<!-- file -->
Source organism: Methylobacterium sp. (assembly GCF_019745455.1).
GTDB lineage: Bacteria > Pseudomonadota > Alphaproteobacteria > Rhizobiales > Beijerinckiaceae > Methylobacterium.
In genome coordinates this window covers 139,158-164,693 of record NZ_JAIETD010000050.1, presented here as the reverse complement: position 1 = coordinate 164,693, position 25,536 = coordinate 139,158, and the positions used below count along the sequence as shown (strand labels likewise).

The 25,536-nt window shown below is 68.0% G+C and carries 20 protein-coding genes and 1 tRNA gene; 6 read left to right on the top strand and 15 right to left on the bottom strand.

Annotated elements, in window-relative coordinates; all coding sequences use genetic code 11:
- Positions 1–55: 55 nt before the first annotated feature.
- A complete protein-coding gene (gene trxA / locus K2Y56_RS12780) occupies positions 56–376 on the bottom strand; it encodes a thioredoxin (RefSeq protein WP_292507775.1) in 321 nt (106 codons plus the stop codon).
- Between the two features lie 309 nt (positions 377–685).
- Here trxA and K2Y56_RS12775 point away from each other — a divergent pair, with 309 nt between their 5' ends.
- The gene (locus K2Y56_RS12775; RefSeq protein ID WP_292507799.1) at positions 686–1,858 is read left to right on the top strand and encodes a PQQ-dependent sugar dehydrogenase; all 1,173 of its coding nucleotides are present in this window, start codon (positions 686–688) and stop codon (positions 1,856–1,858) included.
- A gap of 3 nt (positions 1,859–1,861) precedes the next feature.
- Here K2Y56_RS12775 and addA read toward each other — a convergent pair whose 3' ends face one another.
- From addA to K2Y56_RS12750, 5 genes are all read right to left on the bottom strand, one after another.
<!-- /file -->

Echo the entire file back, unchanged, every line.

Source organism: Methylobacterium sp. (assembly GCF_019745455.1).
GTDB lineage: Bacteria > Pseudomonadota > Alphaproteobacteria > Rhizobiales > Beijerinckiaceae > Methylobacterium.
In genome coordinates this window covers 139,158-164,693 of record NZ_JAIETD010000050.1, presented here as the reverse complement: position 1 = coordinate 164,693, position 25,536 = coordinate 139,158, and the positions used below count along the sequence as shown (strand labels likewise).

The 25,536-nt window shown below is 68.0% G+C and carries 20 protein-coding genes and 1 tRNA gene; 6 read left to right on the top strand and 15 right to left on the bottom strand.

Annotated elements, in window-relative coordinates; all coding sequences use genetic code 11:
- Positions 1–55: 55 nt before the first annotated feature.
- A complete protein-coding gene (gene trxA / locus K2Y56_RS12780) occupies positions 56–376 on the bottom strand; it encodes a thioredoxin (RefSeq protein WP_292507775.1) in 321 nt (106 codons plus the stop codon).
- Between the two features lie 309 nt (positions 377–685).
- Here trxA and K2Y56_RS12775 point away from each other — a divergent pair, with 309 nt between their 5' ends.
- The gene (locus K2Y56_RS12775; RefSeq protein ID WP_292507799.1) at positions 686–1,858 is read left to right on the top strand and encodes a PQQ-dependent sugar dehydrogenase; all 1,173 of its coding nucleotides are present in this window, start codon (positions 686–688) and stop codon (positions 1,856–1,858) included.
- A gap of 3 nt (positions 1,859–1,861) precedes the next feature.
- Here K2Y56_RS12775 and addA read toward each other — a convergent pair whose 3' ends face one another.
- From addA to K2Y56_RS12750, 5 genes are all read right to left on the bottom strand, one after another.